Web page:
TO MY WIFE:
I DEDICATE THE FORSYTE SAGA IN ITS ENTIRETY,
BELIEVING IT TO BE OF ALL MY WORKS THE LEAST
UNWORTHY OF ONE WITHOUT WHOSE ENCOURAGEMENT,
SYMPATHY AND CRITICISM I COULD NEVER HAVE
BECOME EVEN SUCH A WRITER AS I AM.
TO EDWARD GARNETT
"The Forsyte Saga" was the title originally destined for that part of it which is called "The Man of Property"; and to adopt it for the collected chronicles of the Forsyte family has indulged the Forsytean tenacity that is in all of us. The word Saga might be objected to on the ground that it connotes the heroic and that there is little heroism in these pages. But it is used with a suitable irony; and, after all, this long tale, though it may deal with folk in frock coats, furbelows, and a gilt-edged period, is not devoid of the essential heat of conflict. Discounting for the gigantic stature and blood-thirstiness of old days, as they have come down to us in fairy-tale and legend, the folk of the old Sagas were Forsytes, assuredly, in their possessive instincts, and as little proof against the inroads of beauty and passion as Swithin, Soames, or even Young Jolyon. And if heroic figures, in days that never were, seem to startle out from their surroundings in fashion unbecoming to a Forsyte of the Victorian era, we may be sure that tribal instinct was even then the prime force, and that "family" and the sense of home and property counted as they do to this day, for all the recent efforts to "talk them out."
So many people have written and claimed that their families were the originals of the Forsytes that one has been almost encouraged to believe in the typicality of an imagined species. Manners change and modes evolve, and "Timothy's on the Bayswater Road" becomes a nest of the unbelievable in all except essentials; we shall not look upon its like again, nor perhaps on such a one as James or Old Jolyon. And yet the figures of Insurance Societies and the utterances of Judges reassure us daily that our earthly paradise is still a rich preserve, where the wild raiders, Beauty and Passion, come stealing in, filching security from beneath our noses. As surely as a dog will bark at a brass band, so will the essential Soames in human nature ever rise up uneasily against the dissolution which hovers round the folds of ownership.
"Let the dead Past bury its dead" would be a better saying if the Past ever died. The persistence of the Past is one of those tragi-comic blessings which each new age denies, coming cocksure on to the stage to mouth its claim to a perfect novelty.
But no Age is so new as that! Human Nature, under its changing pretensions and clothes, is and ever will be very much of a Forsyte, and might, after all, be a much worse animal.
Looking back on the Victorian era, whose ripeness, decline, and 'fall-of' is in some sort pictured in "The Forsyte Saga," we see now that we have but jumped out of a frying-pan into a fire. It would be difficult to substantiate a claim that the case of England was better in 1913 than it was in 1886, when the Forsytes assembled at Old Jolyon's to celebrate the engagement of June to Philip Bosinney. And in 1920, when again the clan gathered to bless the marriage of Fleur with Michael Mont, the state of England is as surely too molten and bankrupt as in the eighties it was too congealed and low-percented. If these chronicles had been a really scientific study of transition one would have dwelt probably on such factors as the invention of bicycle, motor-car, and flying-machine; the arrival of a cheap Press; the decline of country life and increase of the towns; the birth of the Cinema. Men are, in fact, quite unable to control their own inventions; they at best develop adaptability to the new conditions those inventions create.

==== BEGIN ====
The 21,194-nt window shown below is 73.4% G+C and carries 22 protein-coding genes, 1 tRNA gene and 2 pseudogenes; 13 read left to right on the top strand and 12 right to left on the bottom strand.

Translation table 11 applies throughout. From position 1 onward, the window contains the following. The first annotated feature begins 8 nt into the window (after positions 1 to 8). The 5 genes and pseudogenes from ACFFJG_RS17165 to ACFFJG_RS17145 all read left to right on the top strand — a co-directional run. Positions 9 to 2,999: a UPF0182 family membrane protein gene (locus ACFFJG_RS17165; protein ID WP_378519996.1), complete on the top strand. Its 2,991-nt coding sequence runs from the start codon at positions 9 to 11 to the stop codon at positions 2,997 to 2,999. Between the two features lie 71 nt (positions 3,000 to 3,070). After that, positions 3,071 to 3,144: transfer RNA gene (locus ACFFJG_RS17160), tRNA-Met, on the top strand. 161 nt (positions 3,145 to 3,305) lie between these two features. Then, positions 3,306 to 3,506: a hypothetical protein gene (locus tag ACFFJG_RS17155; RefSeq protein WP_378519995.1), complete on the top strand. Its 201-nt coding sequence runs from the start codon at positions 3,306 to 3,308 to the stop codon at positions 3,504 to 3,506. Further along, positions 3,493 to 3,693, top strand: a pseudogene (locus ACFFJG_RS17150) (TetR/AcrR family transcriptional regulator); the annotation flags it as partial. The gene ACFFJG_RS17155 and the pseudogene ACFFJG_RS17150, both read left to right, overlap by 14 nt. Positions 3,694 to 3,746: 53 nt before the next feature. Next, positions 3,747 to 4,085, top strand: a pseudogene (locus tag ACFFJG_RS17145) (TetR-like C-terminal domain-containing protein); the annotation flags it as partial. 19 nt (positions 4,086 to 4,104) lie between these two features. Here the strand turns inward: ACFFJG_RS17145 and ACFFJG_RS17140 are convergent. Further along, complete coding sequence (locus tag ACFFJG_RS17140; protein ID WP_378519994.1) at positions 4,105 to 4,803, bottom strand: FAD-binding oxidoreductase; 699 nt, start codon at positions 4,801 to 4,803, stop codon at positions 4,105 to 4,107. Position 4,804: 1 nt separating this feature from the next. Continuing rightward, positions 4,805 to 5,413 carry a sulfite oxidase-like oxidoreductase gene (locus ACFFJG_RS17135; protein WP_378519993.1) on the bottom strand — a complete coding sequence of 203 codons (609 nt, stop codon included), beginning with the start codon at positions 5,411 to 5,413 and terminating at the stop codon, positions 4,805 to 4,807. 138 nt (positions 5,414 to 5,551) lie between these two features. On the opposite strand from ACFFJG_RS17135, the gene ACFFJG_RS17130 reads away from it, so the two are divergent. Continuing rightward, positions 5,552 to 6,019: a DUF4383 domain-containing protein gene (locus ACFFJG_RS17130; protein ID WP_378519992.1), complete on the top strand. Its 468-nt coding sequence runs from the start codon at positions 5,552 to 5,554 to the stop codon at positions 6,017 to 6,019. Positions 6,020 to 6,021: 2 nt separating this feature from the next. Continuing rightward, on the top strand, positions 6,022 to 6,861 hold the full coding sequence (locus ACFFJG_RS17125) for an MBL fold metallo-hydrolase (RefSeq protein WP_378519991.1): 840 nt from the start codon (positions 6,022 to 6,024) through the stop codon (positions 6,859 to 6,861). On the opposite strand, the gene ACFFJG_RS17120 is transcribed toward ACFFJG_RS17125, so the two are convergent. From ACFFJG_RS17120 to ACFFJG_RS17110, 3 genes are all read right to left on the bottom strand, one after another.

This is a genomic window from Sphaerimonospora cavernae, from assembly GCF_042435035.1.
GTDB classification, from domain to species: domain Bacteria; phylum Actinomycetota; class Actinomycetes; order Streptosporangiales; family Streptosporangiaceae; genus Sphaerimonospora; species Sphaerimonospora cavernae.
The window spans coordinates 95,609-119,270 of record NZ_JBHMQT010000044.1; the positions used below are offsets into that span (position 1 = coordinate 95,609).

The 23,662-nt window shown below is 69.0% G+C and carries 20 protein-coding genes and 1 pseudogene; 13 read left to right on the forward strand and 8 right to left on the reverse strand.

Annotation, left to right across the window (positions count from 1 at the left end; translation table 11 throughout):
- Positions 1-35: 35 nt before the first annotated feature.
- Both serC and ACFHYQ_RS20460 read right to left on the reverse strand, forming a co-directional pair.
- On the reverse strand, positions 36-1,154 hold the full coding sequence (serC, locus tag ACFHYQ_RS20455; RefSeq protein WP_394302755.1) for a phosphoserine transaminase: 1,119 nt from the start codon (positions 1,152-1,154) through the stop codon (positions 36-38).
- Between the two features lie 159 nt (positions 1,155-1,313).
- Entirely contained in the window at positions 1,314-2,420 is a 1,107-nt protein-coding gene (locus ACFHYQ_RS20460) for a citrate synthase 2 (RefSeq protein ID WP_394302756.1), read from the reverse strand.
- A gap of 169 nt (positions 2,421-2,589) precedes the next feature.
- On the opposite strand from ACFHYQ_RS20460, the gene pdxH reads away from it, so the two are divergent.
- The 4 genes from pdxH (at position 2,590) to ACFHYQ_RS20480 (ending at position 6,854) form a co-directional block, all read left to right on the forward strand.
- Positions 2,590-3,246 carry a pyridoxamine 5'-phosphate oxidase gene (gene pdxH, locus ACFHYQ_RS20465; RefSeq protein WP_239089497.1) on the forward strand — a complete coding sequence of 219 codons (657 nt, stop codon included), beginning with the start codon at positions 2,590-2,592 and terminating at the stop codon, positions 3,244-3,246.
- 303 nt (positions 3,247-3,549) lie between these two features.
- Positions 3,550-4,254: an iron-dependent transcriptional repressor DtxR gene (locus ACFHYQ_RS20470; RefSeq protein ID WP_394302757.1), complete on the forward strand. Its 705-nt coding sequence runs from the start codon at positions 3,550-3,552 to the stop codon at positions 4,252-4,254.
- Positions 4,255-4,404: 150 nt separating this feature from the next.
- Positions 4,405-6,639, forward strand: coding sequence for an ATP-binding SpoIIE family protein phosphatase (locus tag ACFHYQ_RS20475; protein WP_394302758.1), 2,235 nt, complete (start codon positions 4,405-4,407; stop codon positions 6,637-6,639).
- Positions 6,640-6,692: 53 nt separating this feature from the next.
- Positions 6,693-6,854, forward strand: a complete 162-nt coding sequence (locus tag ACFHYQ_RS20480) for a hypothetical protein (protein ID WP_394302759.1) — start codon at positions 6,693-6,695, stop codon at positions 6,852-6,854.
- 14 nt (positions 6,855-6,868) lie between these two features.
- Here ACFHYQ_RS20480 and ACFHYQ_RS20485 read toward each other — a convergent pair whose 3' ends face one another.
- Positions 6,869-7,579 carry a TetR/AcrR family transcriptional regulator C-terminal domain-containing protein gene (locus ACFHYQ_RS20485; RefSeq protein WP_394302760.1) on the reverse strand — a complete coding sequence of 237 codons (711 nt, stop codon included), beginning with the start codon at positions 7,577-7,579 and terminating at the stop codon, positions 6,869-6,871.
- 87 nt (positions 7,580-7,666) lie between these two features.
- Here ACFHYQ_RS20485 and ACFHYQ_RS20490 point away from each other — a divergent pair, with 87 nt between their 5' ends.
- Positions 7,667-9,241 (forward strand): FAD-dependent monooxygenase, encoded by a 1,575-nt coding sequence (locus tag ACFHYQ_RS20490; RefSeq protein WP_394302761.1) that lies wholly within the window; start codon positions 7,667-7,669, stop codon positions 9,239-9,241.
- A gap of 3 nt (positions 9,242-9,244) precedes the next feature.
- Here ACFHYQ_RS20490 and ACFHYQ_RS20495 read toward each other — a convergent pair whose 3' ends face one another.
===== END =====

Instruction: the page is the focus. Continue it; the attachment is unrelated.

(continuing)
But this long tale is no scientific study of a period; it is rather an intimate incarnation of the disturbance that Beauty effects in the lives of men.
The figure of Irene, never, as the reader may possibly have observed, present, except through the senses of other characters, is a concretion of disturbing Beauty impinging on a possessive world.
One has noticed that readers, as they wade on through the salt waters of the Saga, are inclined more and more to pity Soames, and to think that in doing so they are in revolt against the mood of his creator. Far from it! He, too, pities Soames, the tragedy of whose life is the very simple, uncontrollable tragedy of being unlovable, without quite a thick enough skin to be thoroughly unconscious of the fact. Not even Fleur loves Soames as he feels he ought to be loved. But in pitying Soames, readers incline, perhaps, to animus against Irene: After all, they think, he wasn't a bad fellow, it wasn't his fault; she ought to have forgiven him, and so on!
And, taking sides, they lose perception of the simple truth, which underlies the whole story, that where sex attraction is utterly and definitely lacking in one partner to a union, no amount of pity, or reason, or duty, or what not, can overcome a repulsion implicit in Nature. Whether it ought to, or no, is beside the point; because in fact it never does. And where Irene seems hard and cruel, as in the Bois de Boulogne, or the Goupenor Gallery, she is but wisely realistic—knowing that the least concession is the inch which precedes the impossible, the repulsive ell.